Welcome to episode 9 in season 2 of Real Democracy Now! A podcast.
In today’s episode, I’m talking to Associate Professor Sofia Näsström from the Department of Government, at the Uppsala University in Sweden. Sofia works in the field of political theory, with a particular focus on issues related to democracy, constituent power, the people, the right to have rights, representation, freedom and precarity. She is currently working on a monograph entitled The Spirit of Democracy: Thinking Democracy beyond the Nation-State.
Sofia is a democratic theorist and I talk with her about who is being represented in representative democracies, the difference between democratic and non-democratic representation and her work identifying the spirit of democracy.
Sofia will also be part of a later episode considering the relationship between democracy and capitalism. In next week’s episode, I will be move from considering theory by taking an ‘empirical turn’ with Professor John Keane talking his work on monitory democracy. I hope you’ll join me then.
Today I’m speaking with Professor Archon Fung. Professor Fung is the Ford Foundation Professor of Democracy and Citizenship in the John F. Kennedy School of Government at Harvard University.
I talk to Professor Fung about the concept of ‘pragmatic democracy’ which he describes as being focused on outcomes and then looking at different approaches to democracy to determine which ones will get us closer to those outcomes. In some ways, this approach is similar to the problem-based approach described by Professor Warren in the last episode. He also expands on his article Our desperate need to save US democracy from ourselves from December 2016.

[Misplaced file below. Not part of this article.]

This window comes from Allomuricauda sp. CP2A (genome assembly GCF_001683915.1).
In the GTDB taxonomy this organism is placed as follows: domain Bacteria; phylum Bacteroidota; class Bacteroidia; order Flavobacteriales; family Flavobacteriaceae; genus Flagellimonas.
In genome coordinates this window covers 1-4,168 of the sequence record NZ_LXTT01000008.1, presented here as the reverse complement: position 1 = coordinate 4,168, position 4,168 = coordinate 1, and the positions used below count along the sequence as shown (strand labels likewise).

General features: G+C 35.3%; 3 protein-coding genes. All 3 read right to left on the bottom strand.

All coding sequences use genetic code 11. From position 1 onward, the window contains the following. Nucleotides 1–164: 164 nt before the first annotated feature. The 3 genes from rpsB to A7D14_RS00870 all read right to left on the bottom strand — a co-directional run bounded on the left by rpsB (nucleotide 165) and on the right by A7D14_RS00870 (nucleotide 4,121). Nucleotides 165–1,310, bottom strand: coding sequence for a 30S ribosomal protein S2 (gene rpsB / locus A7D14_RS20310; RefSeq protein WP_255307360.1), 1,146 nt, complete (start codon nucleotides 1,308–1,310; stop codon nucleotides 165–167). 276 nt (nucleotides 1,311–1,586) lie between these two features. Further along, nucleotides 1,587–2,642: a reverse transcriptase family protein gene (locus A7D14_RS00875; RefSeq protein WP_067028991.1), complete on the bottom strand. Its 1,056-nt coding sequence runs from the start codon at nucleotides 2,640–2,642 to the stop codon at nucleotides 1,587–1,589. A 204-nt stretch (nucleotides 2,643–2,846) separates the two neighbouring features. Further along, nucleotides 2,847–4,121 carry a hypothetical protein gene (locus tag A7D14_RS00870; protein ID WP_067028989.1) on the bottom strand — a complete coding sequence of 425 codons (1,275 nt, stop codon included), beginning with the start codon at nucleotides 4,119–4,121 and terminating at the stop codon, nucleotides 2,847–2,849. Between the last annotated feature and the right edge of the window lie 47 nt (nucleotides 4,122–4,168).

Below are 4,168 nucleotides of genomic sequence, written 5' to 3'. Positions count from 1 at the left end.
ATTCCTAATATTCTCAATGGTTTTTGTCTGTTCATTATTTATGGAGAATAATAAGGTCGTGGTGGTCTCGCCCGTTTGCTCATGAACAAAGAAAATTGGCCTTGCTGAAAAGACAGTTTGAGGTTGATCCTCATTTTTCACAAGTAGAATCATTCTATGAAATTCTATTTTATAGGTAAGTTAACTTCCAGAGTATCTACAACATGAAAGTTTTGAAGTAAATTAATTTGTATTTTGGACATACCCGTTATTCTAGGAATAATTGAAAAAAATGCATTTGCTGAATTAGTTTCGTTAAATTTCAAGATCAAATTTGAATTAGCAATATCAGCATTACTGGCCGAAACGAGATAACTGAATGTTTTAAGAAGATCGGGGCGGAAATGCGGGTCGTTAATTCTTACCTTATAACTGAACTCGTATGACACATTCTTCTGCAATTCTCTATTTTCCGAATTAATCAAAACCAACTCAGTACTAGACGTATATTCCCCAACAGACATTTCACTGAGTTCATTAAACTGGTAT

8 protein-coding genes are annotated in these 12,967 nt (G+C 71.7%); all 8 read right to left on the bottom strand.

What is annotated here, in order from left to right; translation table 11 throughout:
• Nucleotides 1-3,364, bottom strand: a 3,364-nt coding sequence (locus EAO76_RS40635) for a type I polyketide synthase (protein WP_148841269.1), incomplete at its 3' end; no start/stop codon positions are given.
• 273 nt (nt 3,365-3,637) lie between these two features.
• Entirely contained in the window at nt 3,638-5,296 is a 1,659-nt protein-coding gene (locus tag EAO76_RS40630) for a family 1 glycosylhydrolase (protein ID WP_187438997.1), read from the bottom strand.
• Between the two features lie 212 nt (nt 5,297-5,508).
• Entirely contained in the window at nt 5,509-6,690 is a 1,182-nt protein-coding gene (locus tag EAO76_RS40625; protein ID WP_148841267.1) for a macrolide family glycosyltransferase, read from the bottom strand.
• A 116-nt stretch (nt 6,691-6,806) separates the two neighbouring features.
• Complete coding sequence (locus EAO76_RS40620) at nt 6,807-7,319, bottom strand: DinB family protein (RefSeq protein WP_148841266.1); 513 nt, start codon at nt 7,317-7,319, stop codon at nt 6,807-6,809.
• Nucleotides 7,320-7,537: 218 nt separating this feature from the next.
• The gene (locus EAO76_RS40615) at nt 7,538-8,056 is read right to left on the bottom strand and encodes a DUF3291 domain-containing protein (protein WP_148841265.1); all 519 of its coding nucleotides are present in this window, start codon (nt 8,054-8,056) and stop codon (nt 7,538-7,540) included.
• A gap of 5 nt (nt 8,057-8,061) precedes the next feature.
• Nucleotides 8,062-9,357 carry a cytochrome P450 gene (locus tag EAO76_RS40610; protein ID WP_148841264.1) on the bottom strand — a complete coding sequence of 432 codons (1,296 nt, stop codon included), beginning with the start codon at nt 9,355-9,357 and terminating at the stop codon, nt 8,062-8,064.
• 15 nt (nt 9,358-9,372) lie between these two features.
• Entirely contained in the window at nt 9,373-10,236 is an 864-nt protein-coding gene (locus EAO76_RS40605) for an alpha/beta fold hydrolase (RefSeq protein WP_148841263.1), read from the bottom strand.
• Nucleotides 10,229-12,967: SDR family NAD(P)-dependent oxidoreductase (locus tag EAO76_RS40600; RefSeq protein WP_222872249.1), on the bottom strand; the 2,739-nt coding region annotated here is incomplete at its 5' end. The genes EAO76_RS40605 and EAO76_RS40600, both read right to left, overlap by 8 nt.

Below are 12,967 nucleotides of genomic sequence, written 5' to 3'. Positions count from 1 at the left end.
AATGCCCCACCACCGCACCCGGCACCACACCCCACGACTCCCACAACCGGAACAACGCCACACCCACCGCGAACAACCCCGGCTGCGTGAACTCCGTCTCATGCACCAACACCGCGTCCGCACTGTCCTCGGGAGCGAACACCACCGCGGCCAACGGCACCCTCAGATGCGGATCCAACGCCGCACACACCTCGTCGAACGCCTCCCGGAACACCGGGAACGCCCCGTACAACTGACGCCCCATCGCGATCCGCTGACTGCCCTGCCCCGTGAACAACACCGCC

Today I’m speaking with Professor Mark Warren. Mark is the Harold and Dorrie Merilees Chair in the Study of Democracy in the Department of Political Science at the University of British Columbia where he established the Centre for the Study of Democratic Institutions.
He notes that different democratic practices are better at delivering some of these than others and so we should be looking a mix of practices to complement each other and deliver all three functions. He proposes supplementing and layering innovations on top of electoral democracy to create stronger democracies.
I ask all of my guests two questions: